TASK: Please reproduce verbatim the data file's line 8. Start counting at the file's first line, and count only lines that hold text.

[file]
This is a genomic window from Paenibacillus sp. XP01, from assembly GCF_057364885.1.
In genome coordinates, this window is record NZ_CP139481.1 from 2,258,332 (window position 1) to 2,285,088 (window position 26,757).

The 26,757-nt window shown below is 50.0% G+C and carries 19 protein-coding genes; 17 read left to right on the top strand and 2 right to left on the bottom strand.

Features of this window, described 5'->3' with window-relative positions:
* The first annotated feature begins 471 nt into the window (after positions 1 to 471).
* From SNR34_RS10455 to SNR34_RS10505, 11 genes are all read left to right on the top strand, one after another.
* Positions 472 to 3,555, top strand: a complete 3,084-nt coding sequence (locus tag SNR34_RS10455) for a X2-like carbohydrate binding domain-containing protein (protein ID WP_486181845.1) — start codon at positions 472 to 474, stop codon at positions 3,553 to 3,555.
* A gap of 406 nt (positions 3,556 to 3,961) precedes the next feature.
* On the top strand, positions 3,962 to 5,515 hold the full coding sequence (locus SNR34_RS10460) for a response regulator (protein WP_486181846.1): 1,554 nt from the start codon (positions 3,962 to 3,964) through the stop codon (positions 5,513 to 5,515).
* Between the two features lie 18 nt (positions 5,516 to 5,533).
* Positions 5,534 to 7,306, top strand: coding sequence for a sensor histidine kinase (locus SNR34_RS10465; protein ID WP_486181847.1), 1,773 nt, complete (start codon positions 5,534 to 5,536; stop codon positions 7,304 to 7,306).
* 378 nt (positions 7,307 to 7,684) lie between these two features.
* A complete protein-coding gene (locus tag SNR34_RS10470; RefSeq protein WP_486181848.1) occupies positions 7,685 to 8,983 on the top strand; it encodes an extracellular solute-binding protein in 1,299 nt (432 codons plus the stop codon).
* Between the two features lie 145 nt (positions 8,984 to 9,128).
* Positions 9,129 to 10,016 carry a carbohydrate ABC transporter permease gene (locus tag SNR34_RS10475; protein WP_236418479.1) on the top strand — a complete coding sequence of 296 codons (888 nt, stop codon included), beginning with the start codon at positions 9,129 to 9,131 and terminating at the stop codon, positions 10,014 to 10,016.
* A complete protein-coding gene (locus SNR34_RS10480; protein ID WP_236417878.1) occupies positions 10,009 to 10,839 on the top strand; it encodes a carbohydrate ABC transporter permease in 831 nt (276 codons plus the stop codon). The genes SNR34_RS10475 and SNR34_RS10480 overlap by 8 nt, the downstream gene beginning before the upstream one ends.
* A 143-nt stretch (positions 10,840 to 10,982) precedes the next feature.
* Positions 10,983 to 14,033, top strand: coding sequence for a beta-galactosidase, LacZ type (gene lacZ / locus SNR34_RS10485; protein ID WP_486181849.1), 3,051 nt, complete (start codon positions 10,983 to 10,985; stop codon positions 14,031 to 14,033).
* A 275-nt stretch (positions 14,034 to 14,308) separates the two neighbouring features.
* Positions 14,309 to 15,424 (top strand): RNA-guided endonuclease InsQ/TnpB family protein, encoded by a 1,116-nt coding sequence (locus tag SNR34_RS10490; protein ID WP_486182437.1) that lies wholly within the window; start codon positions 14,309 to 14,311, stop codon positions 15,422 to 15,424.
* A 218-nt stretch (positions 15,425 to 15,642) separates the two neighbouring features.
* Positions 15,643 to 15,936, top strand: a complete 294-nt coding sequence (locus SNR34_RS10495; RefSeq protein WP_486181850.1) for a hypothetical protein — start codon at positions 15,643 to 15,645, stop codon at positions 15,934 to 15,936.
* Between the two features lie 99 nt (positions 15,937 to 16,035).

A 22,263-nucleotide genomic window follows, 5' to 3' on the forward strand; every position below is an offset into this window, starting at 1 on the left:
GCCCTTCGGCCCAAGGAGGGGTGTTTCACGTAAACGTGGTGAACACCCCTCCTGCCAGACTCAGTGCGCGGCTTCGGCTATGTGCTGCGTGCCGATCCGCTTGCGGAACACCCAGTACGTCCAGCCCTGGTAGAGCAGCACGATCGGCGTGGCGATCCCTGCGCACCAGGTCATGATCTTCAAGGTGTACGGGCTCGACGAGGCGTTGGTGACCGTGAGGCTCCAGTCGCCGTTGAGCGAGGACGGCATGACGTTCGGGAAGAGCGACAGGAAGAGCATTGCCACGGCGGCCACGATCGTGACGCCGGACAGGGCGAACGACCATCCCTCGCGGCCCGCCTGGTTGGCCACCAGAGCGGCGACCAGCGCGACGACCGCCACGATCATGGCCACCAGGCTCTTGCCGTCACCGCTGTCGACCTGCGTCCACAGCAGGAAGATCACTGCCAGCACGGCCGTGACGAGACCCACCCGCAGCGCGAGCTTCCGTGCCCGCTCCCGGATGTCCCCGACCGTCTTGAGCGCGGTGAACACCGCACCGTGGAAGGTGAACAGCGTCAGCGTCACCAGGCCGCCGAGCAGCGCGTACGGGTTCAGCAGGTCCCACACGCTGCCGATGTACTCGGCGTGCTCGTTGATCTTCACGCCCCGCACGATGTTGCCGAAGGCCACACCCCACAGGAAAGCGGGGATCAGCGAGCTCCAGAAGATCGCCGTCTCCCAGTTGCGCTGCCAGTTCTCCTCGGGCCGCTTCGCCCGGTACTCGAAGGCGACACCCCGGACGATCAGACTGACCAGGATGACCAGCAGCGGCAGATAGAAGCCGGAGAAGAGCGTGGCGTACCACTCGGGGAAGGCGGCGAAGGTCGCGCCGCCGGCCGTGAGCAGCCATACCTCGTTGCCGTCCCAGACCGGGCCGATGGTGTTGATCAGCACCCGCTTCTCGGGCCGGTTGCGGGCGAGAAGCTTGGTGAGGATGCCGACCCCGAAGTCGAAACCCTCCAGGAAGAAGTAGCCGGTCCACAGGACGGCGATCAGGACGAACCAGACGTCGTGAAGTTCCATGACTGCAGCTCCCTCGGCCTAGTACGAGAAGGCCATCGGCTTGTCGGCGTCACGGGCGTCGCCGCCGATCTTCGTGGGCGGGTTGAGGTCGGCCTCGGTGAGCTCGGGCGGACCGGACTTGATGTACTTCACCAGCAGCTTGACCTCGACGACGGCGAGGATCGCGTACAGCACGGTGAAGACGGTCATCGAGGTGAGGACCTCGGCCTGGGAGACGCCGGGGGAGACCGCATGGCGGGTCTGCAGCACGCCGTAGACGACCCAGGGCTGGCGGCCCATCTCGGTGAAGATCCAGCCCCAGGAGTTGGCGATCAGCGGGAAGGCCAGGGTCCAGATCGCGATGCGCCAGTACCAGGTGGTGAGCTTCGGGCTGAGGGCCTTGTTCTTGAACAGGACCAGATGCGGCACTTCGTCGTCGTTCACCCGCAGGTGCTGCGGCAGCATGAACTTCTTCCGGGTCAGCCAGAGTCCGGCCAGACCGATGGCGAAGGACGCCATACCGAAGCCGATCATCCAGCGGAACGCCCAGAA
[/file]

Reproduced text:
* A gap of 406 nt (positions 3,556 to 3,961) precedes the next feature.